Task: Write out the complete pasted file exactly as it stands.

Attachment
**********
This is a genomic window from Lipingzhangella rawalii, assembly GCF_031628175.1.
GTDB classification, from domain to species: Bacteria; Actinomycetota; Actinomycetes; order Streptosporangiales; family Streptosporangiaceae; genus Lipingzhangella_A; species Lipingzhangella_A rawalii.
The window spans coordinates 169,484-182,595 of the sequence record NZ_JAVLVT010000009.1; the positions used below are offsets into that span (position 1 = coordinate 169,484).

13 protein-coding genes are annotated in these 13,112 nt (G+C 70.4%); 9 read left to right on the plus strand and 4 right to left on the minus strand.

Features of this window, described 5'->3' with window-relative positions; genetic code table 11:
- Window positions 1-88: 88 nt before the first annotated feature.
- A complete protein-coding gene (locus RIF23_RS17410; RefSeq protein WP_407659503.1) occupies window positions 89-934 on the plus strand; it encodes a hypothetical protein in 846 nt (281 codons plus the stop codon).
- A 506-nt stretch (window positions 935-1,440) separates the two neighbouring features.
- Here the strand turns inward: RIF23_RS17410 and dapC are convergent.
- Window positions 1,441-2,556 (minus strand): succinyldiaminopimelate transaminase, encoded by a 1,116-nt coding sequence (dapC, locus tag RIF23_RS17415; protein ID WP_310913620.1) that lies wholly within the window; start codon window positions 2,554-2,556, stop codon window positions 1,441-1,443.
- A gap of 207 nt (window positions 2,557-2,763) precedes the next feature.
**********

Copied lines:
This is a genomic window from Lipingzhangella rawalii, assembly GCF_031628175.1.
GTDB classification, from domain to species: Bacteria; Actinomycetota; Actinomycetes; order Streptosporangiales; family Streptosporangiaceae; genus Lipingzhangella_A; species Lipingzhangella_A rawalii.
The window spans coordinates 169,484-182,595 of the sequence record NZ_JAVLVT010000009.1; the positions used below are offsets into that span (position 1 = coordinate 169,484).

13 protein-coding genes are annotated in these 13,112 nt (G+C 70.4%); 9 read left to right on the plus strand and 4 right to left on the minus strand.

Features of this window, described 5'->3' with window-relative positions; genetic code table 11:
- Window positions 1-88: 88 nt before the first annotated feature.
- A complete protein-coding gene (locus RIF23_RS17410; RefSeq protein WP_407659503.1) occupies window positions 89-934 on the plus strand; it encodes a hypothetical protein in 846 nt (281 codons plus the stop codon).
- A 506-nt stretch (window positions 935-1,440) separates the two neighbouring features.
- Here the strand turns inward: RIF23_RS17410 and dapC are convergent.
- Window positions 1,441-2,556 (minus strand): succinyldiaminopimelate transaminase, encoded by a 1,116-nt coding sequence (dapC, locus tag RIF23_RS17415; protein ID WP_310913620.1) that lies wholly within the window; start codon window positions 2,554-2,556, stop codon window positions 1,441-1,443.
- A gap of 207 nt (window positions 2,557-2,763) precedes the next feature.